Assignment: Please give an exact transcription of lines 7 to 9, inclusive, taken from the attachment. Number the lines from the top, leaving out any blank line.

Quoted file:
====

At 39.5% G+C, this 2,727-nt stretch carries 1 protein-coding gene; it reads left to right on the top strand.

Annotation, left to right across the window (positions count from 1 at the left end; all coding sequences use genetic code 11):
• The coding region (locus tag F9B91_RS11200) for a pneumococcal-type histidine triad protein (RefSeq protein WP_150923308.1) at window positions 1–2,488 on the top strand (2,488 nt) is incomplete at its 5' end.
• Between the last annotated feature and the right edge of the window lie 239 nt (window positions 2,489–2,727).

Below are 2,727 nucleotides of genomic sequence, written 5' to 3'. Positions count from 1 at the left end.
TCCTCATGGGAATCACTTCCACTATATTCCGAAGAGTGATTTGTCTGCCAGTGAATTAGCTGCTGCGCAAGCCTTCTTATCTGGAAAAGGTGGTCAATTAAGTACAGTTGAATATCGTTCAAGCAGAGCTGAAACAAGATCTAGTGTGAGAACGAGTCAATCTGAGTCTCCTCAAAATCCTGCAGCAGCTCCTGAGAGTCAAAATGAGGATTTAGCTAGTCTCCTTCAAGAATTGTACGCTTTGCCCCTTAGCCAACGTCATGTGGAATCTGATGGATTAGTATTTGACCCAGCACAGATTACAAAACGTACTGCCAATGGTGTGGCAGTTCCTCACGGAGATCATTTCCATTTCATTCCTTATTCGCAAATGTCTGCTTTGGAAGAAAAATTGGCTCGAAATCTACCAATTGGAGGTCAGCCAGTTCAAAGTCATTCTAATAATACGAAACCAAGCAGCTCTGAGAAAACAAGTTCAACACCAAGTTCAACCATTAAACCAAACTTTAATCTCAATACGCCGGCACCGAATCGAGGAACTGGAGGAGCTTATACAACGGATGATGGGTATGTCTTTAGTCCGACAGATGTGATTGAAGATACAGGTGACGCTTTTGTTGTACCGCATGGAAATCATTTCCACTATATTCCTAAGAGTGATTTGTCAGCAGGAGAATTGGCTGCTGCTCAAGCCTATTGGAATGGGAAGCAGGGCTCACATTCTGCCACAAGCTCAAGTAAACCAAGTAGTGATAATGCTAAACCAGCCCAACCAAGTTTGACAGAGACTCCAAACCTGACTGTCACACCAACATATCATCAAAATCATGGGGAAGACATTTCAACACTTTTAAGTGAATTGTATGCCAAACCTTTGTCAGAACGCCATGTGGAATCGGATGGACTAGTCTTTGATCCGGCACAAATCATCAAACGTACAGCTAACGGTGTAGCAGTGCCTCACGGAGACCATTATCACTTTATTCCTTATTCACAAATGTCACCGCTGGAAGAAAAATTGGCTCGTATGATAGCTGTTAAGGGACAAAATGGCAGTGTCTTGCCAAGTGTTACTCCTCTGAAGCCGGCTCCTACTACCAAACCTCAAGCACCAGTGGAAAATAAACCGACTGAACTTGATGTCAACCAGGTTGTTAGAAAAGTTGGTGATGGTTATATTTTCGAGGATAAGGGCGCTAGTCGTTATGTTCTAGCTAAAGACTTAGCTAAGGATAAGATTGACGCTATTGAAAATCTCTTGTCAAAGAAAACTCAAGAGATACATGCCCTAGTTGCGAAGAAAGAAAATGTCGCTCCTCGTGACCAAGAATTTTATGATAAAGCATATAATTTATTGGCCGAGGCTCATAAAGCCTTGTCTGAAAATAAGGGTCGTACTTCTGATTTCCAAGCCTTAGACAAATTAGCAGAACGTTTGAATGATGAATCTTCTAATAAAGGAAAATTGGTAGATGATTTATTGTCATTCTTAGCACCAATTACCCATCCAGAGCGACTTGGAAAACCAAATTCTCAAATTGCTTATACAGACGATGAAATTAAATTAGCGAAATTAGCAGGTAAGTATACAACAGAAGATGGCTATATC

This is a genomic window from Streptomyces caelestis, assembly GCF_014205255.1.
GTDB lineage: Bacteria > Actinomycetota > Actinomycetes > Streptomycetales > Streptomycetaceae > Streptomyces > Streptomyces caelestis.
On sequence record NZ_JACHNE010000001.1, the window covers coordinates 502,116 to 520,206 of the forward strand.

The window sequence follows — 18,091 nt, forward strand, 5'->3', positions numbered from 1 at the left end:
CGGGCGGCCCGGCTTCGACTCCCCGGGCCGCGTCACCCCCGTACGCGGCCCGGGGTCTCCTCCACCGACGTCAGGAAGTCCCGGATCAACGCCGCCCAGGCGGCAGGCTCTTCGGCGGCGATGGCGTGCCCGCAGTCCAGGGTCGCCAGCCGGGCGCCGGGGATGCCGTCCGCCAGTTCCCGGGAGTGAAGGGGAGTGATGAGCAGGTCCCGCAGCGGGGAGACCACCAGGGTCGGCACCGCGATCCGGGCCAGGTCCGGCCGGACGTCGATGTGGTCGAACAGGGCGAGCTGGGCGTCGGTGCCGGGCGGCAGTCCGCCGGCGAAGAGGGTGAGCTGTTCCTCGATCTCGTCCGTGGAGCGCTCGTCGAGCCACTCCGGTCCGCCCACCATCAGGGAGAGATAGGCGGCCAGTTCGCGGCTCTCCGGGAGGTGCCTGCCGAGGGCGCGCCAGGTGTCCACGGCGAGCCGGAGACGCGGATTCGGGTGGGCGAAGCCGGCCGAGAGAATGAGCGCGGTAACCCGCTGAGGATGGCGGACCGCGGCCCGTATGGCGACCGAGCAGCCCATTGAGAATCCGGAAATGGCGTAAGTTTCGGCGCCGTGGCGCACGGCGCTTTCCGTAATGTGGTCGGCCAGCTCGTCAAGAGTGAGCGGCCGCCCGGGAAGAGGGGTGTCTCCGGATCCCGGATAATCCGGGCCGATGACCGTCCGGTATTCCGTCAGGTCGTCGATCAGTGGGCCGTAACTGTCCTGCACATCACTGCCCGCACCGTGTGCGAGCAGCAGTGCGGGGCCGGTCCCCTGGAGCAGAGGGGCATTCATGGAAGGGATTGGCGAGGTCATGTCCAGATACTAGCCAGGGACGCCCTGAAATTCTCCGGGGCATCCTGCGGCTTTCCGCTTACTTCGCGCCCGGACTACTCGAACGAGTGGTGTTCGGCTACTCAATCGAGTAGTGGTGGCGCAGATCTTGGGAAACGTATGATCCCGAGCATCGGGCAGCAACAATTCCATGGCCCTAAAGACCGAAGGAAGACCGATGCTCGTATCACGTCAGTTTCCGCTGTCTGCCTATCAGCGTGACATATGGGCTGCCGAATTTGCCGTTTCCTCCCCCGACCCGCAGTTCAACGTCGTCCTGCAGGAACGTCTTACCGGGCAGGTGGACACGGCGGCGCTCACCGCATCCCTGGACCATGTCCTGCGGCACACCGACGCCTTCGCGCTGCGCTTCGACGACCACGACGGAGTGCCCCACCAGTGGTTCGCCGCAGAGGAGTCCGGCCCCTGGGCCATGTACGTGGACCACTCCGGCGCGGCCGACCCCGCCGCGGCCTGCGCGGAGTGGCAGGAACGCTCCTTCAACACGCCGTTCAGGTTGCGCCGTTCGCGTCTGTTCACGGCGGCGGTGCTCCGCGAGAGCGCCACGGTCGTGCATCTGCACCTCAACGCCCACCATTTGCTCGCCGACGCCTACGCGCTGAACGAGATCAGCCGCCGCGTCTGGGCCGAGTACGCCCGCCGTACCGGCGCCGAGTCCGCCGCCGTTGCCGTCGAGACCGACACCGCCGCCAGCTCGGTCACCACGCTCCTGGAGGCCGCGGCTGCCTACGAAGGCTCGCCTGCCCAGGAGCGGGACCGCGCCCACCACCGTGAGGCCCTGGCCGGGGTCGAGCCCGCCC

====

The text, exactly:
This is a genomic window from Streptomyces caelestis, assembly GCF_014205255.1.
GTDB lineage: Bacteria > Actinomycetota > Actinomycetes > Streptomycetales > Streptomycetaceae > Streptomyces > Streptomyces caelestis.
On sequence record NZ_JACHNE010000001.1, the window covers coordinates 502,116 to 520,206 of the forward strand.